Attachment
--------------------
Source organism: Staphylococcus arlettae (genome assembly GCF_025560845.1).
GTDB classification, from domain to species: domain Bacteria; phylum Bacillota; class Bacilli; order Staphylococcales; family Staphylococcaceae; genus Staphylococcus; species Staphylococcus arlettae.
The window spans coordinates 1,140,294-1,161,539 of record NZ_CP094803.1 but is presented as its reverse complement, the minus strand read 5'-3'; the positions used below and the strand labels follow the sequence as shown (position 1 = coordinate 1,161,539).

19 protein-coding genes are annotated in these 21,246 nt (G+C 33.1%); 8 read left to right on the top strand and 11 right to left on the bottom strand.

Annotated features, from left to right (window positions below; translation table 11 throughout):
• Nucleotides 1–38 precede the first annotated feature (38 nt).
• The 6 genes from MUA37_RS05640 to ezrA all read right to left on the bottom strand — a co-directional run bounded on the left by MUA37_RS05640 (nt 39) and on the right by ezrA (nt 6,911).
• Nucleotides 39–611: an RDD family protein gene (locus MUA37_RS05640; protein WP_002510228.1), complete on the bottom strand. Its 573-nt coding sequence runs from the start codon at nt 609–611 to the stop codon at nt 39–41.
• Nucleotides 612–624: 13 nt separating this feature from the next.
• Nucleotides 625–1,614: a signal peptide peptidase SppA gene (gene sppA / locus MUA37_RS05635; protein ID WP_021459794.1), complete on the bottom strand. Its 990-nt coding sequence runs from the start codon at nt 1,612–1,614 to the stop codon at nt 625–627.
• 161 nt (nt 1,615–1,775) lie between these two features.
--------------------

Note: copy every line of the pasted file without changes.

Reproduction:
Source organism: Staphylococcus arlettae (genome assembly GCF_025560845.1).
GTDB classification, from domain to species: domain Bacteria; phylum Bacillota; class Bacilli; order Staphylococcales; family Staphylococcaceae; genus Staphylococcus; species Staphylococcus arlettae.
The window spans coordinates 1,140,294-1,161,539 of record NZ_CP094803.1 but is presented as its reverse complement, the minus strand read 5'-3'; the positions used below and the strand labels follow the sequence as shown (position 1 = coordinate 1,161,539).

19 protein-coding genes are annotated in these 21,246 nt (G+C 33.1%); 8 read left to right on the top strand and 11 right to left on the bottom strand.

Annotated features, from left to right (window positions below; translation table 11 throughout):
• Nucleotides 1–38 precede the first annotated feature (38 nt).
• The 6 genes from MUA37_RS05640 to ezrA all read right to left on the bottom strand — a co-directional run bounded on the left by MUA37_RS05640 (nt 39) and on the right by ezrA (nt 6,911).
• Nucleotides 39–611: an RDD family protein gene (locus MUA37_RS05640; protein WP_002510228.1), complete on the bottom strand. Its 573-nt coding sequence runs from the start codon at nt 609–611 to the stop codon at nt 39–41.
• Nucleotides 612–624: 13 nt separating this feature from the next.
• Nucleotides 625–1,614: a signal peptide peptidase SppA gene (gene sppA / locus MUA37_RS05635; protein ID WP_021459794.1), complete on the bottom strand. Its 990-nt coding sequence runs from the start codon at nt 1,612–1,614 to the stop codon at nt 625–627.
• 161 nt (nt 1,615–1,775) lie between these two features.